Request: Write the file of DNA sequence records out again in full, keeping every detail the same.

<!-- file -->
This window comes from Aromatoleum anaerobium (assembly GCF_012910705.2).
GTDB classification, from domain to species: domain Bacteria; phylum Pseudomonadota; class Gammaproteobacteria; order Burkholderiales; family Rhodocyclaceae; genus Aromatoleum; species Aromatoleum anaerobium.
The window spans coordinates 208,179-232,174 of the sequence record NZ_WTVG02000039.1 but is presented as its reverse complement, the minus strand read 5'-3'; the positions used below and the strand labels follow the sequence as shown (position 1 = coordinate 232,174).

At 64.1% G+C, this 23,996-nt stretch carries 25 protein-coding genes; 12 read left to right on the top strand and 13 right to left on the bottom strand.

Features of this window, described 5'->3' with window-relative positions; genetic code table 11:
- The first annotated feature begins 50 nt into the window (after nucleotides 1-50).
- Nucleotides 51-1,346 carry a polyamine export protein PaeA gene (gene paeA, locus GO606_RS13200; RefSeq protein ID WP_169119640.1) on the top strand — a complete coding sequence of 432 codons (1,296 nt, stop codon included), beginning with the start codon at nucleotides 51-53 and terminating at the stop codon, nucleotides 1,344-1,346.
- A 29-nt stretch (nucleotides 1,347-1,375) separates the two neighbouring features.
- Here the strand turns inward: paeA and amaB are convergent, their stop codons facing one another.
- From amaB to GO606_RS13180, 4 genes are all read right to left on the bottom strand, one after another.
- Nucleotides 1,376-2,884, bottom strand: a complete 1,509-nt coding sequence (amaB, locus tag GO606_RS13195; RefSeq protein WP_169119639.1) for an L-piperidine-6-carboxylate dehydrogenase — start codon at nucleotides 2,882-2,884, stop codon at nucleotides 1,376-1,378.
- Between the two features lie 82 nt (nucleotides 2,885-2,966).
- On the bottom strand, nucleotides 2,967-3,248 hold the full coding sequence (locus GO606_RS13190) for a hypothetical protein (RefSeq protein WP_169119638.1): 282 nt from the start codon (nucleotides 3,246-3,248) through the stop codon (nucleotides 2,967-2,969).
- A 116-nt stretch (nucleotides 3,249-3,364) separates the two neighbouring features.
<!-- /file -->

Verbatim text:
This window comes from Aromatoleum anaerobium (assembly GCF_012910705.2).
GTDB classification, from domain to species: domain Bacteria; phylum Pseudomonadota; class Gammaproteobacteria; order Burkholderiales; family Rhodocyclaceae; genus Aromatoleum; species Aromatoleum anaerobium.
The window spans coordinates 208,179-232,174 of the sequence record NZ_WTVG02000039.1 but is presented as its reverse complement, the minus strand read 5'-3'; the positions used below and the strand labels follow the sequence as shown (position 1 = coordinate 232,174).

At 64.1% G+C, this 23,996-nt stretch carries 25 protein-coding genes; 12 read left to right on the top strand and 13 right to left on the bottom strand.

Features of this window, described 5'->3' with window-relative positions; genetic code table 11:
- The first annotated feature begins 50 nt into the window (after nucleotides 1-50).
- Nucleotides 51-1,346 carry a polyamine export protein PaeA gene (gene paeA, locus GO606_RS13200; RefSeq protein ID WP_169119640.1) on the top strand — a complete coding sequence of 432 codons (1,296 nt, stop codon included), beginning with the start codon at nucleotides 51-53 and terminating at the stop codon, nucleotides 1,344-1,346.
- A 29-nt stretch (nucleotides 1,347-1,375) separates the two neighbouring features.
- Here the strand turns inward: paeA and amaB are convergent, their stop codons facing one another.
- From amaB to GO606_RS13180, 4 genes are all read right to left on the bottom strand, one after another.
- Nucleotides 1,376-2,884, bottom strand: a complete 1,509-nt coding sequence (amaB, locus tag GO606_RS13195; RefSeq protein WP_169119639.1) for an L-piperidine-6-carboxylate dehydrogenase — start codon at nucleotides 2,882-2,884, stop codon at nucleotides 1,376-1,378.
- Between the two features lie 82 nt (nucleotides 2,885-2,966).
- On the bottom strand, nucleotides 2,967-3,248 hold the full coding sequence (locus GO606_RS13190) for a hypothetical protein (RefSeq protein WP_169119638.1): 282 nt from the start codon (nucleotides 3,246-3,248) through the stop codon (nucleotides 2,967-2,969).
- A 116-nt stretch (nucleotides 3,249-3,364) separates the two neighbouring features.